A “TOCC check point” was set at the entrance of ED, at where the infrared thermometer was set. The term TOCC referred to as the abbreviation of travel history, occupation, contact history and cluster history. A questionnaire recording the TOCC history was given to every patient coming to ED seeking medical attention. Every patient was asked if the patient has symptoms including fever and upper respiratory syndromes. If a patient fulfilled the condition of either presenting with fever when visit, positive URI syndromes, or positive TOCC, then the patient would be sent to the screening station area rather than the regular ED area.

We redesigned our fever screening station for isolation of patients with fever, upper respiratory syndromes, or high-risk TOCC history. We also renamed the fever screening station as the screening station, which consists of three areas: outdoor clinic unit, negative pressure room, and in-hospital observation unit. The fever screening station was first constructed during the 2003 Taiwanese severe acute respiratory syndrome (SARS) epidemic and was proved to be efficient for preventing nosocomial infection (12).

An outdoor clinic unit consisting of medical tents and modular houses was set up for first-line history taking and physical examination. Patients sent to the screening station would be examined at the outdoor clinic unit. They would first be waiting at an open area in a medical tent, and enter the modular houses for history taking, physical exam, lab tests, and medical imaging. Only one patient was called into the modular house at one time to avoid disease transmission, and all medical personnel inside the fever clinic area were required to wear personal protection equipment (PPE) including waterproof apron, shoe cover, and N95 respirator.

In case a patient needs intravenous lines, the patient would be sent inside the in-hospital observation unit. We divided the in-hospital observation unit into negative pressure rooms, high-risk observation zone and low risk observation zone. We stratified patients who were sent into the in-hospital observation unit into three groups by COVID-19 risk. The highest risk group consists of those who had a travel history to high-risk countries and areas within 14 days with fever, or radiologic evidence of pneumonia. These patients were kept inside the negative pressure room. The high-risk observation zone is designed to keep febrile patients with URI symptoms but without radiologic evidence of pneumonia, regardless of travel history. The low-risk observation zone is considered a relatively clean area, which keeps febrile patients without travel history or URI symptoms.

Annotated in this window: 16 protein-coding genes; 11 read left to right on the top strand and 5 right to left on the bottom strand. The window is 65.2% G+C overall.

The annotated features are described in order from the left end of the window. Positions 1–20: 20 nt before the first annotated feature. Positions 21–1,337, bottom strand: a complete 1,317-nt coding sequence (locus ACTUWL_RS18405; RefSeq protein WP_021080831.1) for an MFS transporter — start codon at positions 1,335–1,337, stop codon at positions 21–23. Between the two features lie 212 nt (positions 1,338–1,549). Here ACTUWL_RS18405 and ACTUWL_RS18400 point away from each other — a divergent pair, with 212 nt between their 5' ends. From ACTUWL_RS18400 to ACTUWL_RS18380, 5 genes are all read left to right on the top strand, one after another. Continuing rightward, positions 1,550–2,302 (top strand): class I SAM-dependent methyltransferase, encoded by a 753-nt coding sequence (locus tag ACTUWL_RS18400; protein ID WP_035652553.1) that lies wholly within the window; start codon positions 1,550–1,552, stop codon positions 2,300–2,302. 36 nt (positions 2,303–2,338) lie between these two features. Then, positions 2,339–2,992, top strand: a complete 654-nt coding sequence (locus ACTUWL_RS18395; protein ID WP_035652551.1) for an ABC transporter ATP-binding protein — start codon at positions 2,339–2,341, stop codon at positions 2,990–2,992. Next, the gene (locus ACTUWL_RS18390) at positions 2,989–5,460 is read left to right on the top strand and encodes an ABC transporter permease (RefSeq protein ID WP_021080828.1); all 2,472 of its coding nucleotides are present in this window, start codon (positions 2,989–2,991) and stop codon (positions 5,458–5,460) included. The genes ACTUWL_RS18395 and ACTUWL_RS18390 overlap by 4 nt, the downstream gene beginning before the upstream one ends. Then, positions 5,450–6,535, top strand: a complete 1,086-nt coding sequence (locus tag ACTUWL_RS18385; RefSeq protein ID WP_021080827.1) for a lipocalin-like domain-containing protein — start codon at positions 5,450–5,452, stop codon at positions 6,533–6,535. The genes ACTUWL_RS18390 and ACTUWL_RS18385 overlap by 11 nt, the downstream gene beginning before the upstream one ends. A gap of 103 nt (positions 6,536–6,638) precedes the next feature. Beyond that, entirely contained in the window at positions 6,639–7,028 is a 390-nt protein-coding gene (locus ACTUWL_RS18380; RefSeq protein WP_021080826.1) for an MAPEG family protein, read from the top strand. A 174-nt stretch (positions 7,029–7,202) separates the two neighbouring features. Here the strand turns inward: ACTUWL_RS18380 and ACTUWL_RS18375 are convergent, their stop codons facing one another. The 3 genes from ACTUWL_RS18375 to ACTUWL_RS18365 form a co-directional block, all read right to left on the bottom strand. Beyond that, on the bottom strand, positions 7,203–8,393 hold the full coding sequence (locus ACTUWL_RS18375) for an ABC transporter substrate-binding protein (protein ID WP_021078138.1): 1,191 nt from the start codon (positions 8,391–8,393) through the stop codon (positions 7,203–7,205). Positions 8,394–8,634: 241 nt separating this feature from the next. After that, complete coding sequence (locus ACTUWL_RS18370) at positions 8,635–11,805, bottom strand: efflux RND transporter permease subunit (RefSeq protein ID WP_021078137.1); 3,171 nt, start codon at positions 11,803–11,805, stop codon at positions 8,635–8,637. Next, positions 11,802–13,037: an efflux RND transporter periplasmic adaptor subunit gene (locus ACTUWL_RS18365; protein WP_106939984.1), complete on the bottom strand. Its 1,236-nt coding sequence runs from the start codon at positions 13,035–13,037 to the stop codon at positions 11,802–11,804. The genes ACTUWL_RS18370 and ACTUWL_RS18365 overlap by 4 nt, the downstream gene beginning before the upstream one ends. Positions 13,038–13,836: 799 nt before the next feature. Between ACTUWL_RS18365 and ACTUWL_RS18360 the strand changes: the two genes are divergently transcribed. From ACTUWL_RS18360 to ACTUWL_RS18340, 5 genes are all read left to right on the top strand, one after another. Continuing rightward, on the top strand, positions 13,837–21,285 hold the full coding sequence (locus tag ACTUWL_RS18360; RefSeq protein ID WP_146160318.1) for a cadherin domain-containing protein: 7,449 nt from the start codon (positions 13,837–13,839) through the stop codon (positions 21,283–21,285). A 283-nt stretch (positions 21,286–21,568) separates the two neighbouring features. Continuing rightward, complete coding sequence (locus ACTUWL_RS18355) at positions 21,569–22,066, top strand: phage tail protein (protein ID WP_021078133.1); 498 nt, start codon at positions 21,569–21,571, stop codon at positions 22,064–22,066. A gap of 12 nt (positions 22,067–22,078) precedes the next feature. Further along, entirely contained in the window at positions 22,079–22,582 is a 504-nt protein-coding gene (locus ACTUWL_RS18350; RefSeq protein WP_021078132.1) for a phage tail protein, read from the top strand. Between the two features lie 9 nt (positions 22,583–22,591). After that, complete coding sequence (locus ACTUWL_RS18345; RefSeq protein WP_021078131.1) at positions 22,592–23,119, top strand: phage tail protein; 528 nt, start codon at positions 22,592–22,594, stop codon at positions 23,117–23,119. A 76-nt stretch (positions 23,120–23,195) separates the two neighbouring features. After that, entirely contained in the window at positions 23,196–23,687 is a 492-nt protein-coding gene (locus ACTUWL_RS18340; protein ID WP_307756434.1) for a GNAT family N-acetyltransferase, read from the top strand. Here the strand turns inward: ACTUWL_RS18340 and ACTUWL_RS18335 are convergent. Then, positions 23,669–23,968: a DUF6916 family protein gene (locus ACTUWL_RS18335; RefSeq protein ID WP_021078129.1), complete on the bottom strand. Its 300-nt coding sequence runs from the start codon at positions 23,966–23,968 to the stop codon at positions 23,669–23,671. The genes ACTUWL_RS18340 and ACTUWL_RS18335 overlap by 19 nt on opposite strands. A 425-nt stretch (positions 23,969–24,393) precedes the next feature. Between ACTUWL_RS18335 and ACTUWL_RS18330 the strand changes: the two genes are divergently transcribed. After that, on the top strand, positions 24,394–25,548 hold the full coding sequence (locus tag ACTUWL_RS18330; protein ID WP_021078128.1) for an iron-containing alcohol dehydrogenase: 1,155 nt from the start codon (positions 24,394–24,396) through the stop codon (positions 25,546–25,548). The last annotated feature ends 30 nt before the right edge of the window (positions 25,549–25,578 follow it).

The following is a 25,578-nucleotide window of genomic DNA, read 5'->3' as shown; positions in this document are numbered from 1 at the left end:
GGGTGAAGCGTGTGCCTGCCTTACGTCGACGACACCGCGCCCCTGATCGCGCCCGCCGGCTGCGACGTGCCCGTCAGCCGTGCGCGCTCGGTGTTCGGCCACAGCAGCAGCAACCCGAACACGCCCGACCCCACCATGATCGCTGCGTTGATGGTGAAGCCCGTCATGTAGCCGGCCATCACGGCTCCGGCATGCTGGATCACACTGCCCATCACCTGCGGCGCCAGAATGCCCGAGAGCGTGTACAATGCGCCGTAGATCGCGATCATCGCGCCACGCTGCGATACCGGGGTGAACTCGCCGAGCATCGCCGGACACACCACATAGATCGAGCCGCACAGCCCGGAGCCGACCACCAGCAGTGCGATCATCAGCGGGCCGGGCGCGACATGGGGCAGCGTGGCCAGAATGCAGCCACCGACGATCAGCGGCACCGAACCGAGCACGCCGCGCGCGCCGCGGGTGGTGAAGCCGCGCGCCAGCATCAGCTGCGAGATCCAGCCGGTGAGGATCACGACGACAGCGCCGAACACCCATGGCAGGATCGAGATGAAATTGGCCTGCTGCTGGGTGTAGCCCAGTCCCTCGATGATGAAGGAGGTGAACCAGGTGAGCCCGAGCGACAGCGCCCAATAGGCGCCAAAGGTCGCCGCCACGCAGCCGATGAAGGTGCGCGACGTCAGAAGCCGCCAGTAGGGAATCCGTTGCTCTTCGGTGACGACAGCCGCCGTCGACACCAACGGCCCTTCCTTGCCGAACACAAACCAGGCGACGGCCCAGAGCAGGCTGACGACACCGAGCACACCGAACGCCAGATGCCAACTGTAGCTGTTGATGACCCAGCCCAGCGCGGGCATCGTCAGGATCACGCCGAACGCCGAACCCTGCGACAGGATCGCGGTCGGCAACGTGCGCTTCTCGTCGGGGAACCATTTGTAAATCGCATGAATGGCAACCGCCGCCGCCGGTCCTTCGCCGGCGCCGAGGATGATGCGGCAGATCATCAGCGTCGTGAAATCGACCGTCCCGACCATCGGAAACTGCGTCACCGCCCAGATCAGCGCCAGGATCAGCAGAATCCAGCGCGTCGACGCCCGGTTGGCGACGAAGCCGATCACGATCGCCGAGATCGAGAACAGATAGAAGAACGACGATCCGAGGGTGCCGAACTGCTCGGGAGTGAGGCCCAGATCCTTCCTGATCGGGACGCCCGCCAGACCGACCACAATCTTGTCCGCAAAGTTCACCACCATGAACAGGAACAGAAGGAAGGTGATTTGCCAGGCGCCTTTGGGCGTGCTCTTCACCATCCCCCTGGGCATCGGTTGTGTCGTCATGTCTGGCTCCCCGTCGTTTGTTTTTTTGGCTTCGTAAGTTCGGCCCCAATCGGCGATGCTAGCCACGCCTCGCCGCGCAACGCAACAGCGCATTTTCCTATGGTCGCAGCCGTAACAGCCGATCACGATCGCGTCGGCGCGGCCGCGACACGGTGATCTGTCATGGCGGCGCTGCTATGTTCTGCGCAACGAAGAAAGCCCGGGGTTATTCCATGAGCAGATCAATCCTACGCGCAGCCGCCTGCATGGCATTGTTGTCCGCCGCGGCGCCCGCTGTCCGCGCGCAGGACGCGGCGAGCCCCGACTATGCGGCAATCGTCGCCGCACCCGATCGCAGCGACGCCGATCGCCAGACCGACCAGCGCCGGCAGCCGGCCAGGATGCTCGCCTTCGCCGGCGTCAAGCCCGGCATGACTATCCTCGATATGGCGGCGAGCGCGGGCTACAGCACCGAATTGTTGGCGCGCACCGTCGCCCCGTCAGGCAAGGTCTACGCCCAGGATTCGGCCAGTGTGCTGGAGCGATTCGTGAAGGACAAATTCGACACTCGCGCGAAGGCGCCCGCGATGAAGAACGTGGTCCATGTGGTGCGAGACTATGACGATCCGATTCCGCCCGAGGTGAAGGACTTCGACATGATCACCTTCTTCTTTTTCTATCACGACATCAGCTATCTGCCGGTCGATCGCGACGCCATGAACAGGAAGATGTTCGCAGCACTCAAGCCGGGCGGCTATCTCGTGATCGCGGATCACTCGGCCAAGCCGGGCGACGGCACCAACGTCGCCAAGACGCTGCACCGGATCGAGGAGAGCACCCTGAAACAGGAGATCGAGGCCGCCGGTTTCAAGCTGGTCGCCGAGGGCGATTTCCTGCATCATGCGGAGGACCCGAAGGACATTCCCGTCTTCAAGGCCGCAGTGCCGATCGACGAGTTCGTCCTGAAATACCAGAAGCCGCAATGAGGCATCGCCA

Discussion of different screening strategies

Our strategy is adopted from the HAZMAT zoning during disaster management. According to the HAZMAT zoning, the term “hot zone” refers to areas that are surrounded by hazardous materials, while “cold zone” refers to areas that have no immediate hazardous materials (13). Similar principles were seen in managing Ebola virus outbreak in Liberia, that hospitals were separated into several adjacent areas and defined as hot zone, warm zone and cold zone (14). The negative pressure rooms can be viewed as the “hot zone”, and also referred to as the dirty zone, where extreme cautious must be taken and full PPE should be used in these areas. The high-risk observation zone adjacent to the negative pressure isolation room, can be referred to as a “warm zone”. Patients inside the high-risk observation zone are patients with intermediate risk of COVID-19 infection. The low-risk observation zone is the farthest from the TOCC checkpoint and is adjacent to regular non-fever ED area, referred to as “cold zone”. The low-risk observation zone keeps fever patients with relatively low risk of COVID-19.